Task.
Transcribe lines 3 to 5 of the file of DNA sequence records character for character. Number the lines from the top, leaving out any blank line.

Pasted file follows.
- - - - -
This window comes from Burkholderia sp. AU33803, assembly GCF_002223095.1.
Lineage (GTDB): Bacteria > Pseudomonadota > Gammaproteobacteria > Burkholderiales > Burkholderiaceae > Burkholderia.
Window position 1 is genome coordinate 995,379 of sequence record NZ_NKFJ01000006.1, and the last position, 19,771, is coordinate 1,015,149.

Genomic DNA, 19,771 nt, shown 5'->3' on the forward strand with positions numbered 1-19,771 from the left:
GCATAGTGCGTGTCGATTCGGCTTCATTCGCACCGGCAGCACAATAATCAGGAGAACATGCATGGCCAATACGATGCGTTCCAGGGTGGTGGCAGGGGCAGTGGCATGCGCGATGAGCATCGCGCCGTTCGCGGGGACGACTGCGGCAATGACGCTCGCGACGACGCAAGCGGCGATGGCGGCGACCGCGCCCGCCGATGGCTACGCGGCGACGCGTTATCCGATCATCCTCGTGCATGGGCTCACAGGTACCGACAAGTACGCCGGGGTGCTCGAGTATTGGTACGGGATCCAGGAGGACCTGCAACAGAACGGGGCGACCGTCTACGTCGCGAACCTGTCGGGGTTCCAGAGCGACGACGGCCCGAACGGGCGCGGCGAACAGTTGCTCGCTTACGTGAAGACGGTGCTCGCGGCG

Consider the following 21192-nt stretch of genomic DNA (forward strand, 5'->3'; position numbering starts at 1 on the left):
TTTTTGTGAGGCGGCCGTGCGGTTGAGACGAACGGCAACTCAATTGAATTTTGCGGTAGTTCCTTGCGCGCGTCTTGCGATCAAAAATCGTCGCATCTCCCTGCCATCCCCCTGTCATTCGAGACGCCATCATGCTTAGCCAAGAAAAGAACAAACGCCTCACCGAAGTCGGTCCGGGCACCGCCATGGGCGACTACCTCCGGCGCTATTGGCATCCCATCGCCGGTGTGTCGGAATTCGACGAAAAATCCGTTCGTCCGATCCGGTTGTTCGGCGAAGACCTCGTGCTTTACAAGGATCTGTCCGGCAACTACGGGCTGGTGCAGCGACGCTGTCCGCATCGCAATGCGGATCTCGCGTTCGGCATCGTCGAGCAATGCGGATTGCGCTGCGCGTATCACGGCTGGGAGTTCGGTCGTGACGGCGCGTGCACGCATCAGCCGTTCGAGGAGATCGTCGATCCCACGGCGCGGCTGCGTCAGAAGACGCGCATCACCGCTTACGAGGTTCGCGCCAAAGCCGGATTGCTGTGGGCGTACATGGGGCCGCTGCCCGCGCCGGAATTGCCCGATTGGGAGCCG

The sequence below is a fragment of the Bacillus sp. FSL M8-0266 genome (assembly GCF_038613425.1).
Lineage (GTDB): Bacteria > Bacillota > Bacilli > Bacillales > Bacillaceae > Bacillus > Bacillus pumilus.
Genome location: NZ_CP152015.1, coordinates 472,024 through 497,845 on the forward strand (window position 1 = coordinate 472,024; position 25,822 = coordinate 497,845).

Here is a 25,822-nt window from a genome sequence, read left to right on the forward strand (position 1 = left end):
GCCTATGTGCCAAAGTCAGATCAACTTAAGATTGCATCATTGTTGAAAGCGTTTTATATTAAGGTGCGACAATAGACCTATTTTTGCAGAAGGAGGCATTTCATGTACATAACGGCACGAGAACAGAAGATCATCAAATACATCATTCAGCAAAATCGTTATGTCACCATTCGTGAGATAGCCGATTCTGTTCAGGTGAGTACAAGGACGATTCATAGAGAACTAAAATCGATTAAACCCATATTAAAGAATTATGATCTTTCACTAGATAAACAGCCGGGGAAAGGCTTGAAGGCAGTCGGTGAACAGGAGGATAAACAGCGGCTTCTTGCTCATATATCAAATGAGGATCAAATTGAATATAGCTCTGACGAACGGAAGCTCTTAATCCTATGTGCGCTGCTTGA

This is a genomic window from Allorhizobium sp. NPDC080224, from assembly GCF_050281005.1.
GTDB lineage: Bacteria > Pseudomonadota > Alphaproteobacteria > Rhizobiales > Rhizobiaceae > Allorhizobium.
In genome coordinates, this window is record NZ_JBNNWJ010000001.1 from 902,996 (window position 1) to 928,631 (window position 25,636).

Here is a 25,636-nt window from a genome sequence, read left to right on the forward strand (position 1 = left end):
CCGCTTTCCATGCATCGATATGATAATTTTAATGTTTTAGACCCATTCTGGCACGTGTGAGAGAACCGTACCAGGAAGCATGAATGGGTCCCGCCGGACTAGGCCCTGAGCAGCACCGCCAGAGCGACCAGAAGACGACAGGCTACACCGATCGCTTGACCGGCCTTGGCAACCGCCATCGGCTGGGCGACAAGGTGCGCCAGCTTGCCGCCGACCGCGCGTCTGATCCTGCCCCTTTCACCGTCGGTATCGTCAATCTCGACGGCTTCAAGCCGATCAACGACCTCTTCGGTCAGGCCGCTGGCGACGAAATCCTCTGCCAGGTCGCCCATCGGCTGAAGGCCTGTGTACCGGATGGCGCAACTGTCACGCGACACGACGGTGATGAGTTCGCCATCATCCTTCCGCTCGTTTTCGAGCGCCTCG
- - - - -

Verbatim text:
Window position 1 is genome coordinate 995,379 of sequence record NZ_NKFJ01000006.1, and the last position, 19,771, is coordinate 1,015,149.

Genomic DNA, 19,771 nt, shown 5'->3' on the forward strand with positions numbered 1-19,771 from the left:
GCATAGTGCGTGTCGATTCGGCTTCATTCGCACCGGCAGCACAATAATCAGGAGAACATGCATGGCCAATACGATGCGTTCCAGGGTGGTGGCAGGGGCAGTGGCATGCGCGATGAGCATCGCGCCGTTCGCGGGGACGACTGCGGCAATGACGCTCGCGACGACGCAAGCGGCGATGGCGGCGACCGCGCCCGCCGATGGCTACGCGGCGACGCGTTATCCGATCATCCTCGTGCATGGGCTCACAGGTACCGACAAGTACGCCGGGGTGCTCGAGTATTGGTACGGGATCCAGGAGGACCTGCAACAGAACGGGGCGACCGTCTACGTCGCGAACCTGTCGGGGTTCCAGAGCGACGACGGCCCGAACGGGCGCGGCGAACAGTTGCTCGCTTACGTGAAGACGGTGCTCGCGGCG